By Evan Lehmann, ClimateWire on July 19, 2016
CLEVELAND—Christian Republicans promoted a transition to clean energy here last night, about an hour after GOP delegates approved a party platform that disavows aggressive action on climate change and downplays renewable energy.
The contrast isn’t new, said Angel Garcia, the national outreach director for Young Conservatives for Energy Reform, a group connected to the Christian Coalition of America. He and other organizers say they’re appealing to millennial party activists to support policies like long-term tax credits for wind and solar power, a national renewable portfolio standard and updated state laws that reward the use of distributed energy.
“We have to reach them,” Garcia said, “because they’ll be on the platform committee” in the future.
Current delegates came to a different conclusion.
The platform approved by a voice vote yesterday evening doesn’t explicitly question the science behind climate change. But it calls for reduced funding for renewable energy and international adaptation programs, and it seeks an end to the global agreement reached in Paris late year to cut greenhouse gas emissions worldwide.
The 66-page document also rejects the idea of an economywide carbon price, drawing a sharp contrast with drafts of the Democratic platform, which endorses that policy.
“We oppose any carbon tax,” the GOP platform says. “It would increase energy prices across the board, hitting hardest at the families who are already struggling to pay their bills in the Democrats’ no-growth economy.”
Instead, it urges private investors to develop carbon capture and sequestration technology.
‘FAR FROM’ A PRESSING NATIONAL SECURITY ISSUE
The platform also warns that if Donald Trump wins the presidential election, he would reorient the government’s approach to analyzing climate change. The document does not outwardly reject the underlying science behind global warming, but it does question its accuracy.
“Information concerning a changing climate, especially projections into the long-range future, must be based on dispassionate analysis of hard data,” it says. “We will enforce that standard throughout the executive branch, among civil servants and presidential appointees alike.”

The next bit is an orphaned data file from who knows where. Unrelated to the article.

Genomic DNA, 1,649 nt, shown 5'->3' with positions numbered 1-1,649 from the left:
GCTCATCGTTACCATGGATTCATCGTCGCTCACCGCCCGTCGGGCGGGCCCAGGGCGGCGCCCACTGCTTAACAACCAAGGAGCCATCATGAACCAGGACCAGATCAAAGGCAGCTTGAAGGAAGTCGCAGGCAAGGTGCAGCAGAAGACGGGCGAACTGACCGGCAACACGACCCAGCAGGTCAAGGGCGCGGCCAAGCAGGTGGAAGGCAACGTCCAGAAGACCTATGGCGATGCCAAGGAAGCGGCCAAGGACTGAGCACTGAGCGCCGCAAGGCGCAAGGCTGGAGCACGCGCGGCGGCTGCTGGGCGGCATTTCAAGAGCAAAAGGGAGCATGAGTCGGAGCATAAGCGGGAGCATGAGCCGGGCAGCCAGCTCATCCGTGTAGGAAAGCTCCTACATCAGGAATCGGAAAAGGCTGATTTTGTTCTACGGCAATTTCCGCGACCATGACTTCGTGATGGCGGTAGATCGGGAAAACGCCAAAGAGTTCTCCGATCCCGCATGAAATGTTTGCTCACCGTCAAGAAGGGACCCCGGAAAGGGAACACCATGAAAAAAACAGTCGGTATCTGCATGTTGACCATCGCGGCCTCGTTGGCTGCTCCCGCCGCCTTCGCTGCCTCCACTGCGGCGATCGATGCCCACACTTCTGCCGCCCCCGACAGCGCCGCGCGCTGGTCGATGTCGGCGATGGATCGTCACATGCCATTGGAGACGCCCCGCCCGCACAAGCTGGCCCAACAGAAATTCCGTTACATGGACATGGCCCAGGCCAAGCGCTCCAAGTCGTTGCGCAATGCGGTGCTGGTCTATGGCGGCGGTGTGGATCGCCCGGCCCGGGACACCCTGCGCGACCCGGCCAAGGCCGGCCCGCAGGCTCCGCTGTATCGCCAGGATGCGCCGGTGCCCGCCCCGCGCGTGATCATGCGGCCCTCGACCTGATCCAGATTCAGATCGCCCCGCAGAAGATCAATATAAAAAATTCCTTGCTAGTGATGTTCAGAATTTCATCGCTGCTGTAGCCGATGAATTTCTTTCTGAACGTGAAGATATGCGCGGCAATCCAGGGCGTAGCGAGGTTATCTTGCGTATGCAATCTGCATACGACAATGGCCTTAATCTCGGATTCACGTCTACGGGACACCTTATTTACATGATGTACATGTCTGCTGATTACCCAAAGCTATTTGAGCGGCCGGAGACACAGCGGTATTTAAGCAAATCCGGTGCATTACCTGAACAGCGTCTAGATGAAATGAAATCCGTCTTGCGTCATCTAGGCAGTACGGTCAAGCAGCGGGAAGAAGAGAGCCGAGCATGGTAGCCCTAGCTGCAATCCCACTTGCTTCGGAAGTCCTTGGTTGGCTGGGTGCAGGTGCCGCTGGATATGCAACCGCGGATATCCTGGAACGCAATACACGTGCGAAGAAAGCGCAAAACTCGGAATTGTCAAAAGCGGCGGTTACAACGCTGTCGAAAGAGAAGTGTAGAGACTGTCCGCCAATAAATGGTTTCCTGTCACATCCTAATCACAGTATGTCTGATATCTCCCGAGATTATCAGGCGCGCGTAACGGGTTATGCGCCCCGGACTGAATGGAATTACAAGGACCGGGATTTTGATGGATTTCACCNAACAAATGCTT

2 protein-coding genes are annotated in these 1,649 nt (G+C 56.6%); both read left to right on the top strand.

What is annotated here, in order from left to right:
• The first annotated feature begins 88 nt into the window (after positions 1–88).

Republicans also downplayed the role of climate change on national security, a topic that Young Conservatives for Energy Reform has focused on as a key challenge. The group regularly asks military generals to talk to members of the armed forces about the risks of running fuel convoys in war zones and the human costs of defending foreign oil fields.
“Climate change is far from this nation’s most pressing national security issue,” the platform reads. “This is the triumph of extremism over common sense, and Congress must stop it.”
It also calls for an end to U.S. involvement with the United Nations on climate issues, including the United States’ involvement with the more than 190 nations that negotiated the Paris Agreement.
“We reject the agendas of both the Kyoto Protocol and the Paris Agreement, which represent only the personal commitments of their signatories,” the document reads, adding that those deals are not binding.
It also calls for an “immediate” halt to U.S. funding for the U.N. Framework Convention on Climate Change, because the group granted membership to the Palestinians “as a state.” It cites a 1994 law, the Foreign Relations Authorization Act, that it says bars such funding. Providing additional money, it says, would be “illegal.”
The platform prioritizes fossil fuels, but it also gives a nod to renewable energy, as long as it’s affordable without taxpayer support.
“We support the development of all forms of energy that are marketable in a free economy without subsides, including coal, oil, natural gas, nuclear power, and hydropower,” it says. “We encourage the cost-effective development of renewable energy sources—wind, solar, biomass, biofuel, geothermal, and tidal energy—by private capital.”
Michele Combs, chairwoman of Young Conservatives for Energy Reform, said she believes the platform is not representative of the Republican Party’s views on clean energy policy.
“Even though it’s not represented that well in the platform, we think there’s a lot of support in the party,” she said, pointing to polls that show millennials see it as a “value” issue, similar to family and marriage issues seen as important by older party members.
“It’s not a taboo issue anymore,” Combs said.
Reprinted from ClimateWire with permission from Environment & Energy Publishing, LLC. E&E provides daily coverage of essential energy and environmental news at www.eenews.net.